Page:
A state’s decision to engage in cyber operations has important implications for its trade. Successful cyber espionage could yield valuable trade secrets that could boost domestic production and spur economic growth. On the other hand, uncovered cyber operations could invite devastating sanctions that retard economic development. In spite of this, the nexus between trade and cyber attacks has received little attention in the literature. In this article, I explore how a state’s trade relations affect its propensity to engage in cyber attacks. I develop a theoretical framework that links the composition of a state’s trade to its deficit in proprietary information relative to other states. I decompose trade into its inter- and intra-industry components and show that while inter-industry trade is associated with higher incidence of state-sponsored cyber attacks, intra-industry trade has the opposite effect. I also show that these effects are non-monotonic, varying by the share of inter- or intra-industry trade in total trade. The results also show that states that have a heavy concentration of high-tech industries such as aerospace, computers, and pharmaceuticals have a higher propensity to engage in cyber espionage operations. These results are robust to a variety of controls and specifications.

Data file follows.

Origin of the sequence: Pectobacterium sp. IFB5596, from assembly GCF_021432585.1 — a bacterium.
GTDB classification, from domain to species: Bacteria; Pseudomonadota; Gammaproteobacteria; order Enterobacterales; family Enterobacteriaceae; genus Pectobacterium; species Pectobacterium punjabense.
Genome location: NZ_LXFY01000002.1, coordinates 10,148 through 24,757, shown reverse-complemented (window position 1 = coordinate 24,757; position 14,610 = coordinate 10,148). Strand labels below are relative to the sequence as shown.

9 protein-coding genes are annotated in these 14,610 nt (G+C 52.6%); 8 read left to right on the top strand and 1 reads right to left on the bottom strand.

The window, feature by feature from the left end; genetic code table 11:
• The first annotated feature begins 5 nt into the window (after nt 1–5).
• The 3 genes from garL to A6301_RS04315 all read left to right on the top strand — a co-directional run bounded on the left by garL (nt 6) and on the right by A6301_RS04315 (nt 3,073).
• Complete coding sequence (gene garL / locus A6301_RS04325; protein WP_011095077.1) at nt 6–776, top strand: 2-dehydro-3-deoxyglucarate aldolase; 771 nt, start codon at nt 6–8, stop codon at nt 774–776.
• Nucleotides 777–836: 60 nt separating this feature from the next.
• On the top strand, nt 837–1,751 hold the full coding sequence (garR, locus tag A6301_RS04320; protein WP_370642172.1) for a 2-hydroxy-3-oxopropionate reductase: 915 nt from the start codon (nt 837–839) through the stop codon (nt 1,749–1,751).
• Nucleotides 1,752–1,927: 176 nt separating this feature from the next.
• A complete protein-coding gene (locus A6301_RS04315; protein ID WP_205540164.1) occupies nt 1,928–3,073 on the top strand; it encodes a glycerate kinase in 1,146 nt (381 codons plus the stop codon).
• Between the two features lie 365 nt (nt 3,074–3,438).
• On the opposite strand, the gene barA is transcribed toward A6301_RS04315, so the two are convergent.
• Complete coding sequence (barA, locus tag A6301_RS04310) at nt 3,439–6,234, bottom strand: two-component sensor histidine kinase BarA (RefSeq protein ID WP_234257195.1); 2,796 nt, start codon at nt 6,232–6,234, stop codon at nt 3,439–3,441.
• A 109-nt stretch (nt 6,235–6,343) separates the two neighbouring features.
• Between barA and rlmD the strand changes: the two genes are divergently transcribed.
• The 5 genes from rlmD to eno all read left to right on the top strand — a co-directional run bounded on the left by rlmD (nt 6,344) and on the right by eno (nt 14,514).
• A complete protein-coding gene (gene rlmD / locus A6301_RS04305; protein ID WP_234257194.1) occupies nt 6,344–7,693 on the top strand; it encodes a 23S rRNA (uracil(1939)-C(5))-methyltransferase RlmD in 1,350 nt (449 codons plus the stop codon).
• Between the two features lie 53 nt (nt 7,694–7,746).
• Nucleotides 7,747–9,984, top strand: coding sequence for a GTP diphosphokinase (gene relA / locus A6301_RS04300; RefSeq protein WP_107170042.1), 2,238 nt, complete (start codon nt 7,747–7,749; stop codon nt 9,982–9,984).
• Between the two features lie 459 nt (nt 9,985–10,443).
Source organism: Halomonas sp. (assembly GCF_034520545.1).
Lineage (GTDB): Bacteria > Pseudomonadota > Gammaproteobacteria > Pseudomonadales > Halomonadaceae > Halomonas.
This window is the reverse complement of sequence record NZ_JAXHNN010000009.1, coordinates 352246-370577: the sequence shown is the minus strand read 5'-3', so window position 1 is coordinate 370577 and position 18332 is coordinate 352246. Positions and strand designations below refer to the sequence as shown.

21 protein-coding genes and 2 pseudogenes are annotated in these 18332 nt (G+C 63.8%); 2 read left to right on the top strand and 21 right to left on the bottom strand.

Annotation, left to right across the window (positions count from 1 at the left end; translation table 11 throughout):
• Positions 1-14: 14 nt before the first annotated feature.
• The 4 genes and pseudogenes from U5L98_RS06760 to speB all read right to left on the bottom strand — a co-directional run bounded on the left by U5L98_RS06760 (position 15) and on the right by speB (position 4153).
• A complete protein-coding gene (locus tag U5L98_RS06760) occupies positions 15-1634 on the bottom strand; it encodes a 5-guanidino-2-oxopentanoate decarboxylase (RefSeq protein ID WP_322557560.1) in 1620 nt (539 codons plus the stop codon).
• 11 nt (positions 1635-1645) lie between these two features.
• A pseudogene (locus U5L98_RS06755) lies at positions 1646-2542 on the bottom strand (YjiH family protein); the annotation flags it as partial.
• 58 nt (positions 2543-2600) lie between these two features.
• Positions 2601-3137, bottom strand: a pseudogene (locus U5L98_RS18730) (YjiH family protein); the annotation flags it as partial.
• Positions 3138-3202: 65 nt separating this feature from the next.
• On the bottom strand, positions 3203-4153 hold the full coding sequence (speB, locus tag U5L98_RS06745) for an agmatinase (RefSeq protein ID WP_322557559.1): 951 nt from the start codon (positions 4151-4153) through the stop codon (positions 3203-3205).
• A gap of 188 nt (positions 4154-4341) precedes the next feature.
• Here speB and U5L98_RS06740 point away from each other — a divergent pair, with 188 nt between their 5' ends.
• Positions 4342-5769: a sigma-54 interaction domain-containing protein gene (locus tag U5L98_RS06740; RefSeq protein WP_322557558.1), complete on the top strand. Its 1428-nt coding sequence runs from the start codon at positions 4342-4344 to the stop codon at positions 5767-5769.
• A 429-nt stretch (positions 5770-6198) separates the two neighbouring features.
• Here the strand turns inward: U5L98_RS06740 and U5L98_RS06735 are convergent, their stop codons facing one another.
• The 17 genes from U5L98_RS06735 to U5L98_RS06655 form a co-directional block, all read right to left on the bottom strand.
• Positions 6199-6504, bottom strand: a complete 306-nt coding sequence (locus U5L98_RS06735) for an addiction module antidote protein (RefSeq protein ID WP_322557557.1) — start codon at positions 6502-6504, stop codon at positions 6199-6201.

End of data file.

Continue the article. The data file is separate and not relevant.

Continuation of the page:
This was originally published on SAGE Publications Ltd: Journal of Peace Research: Table of Contents.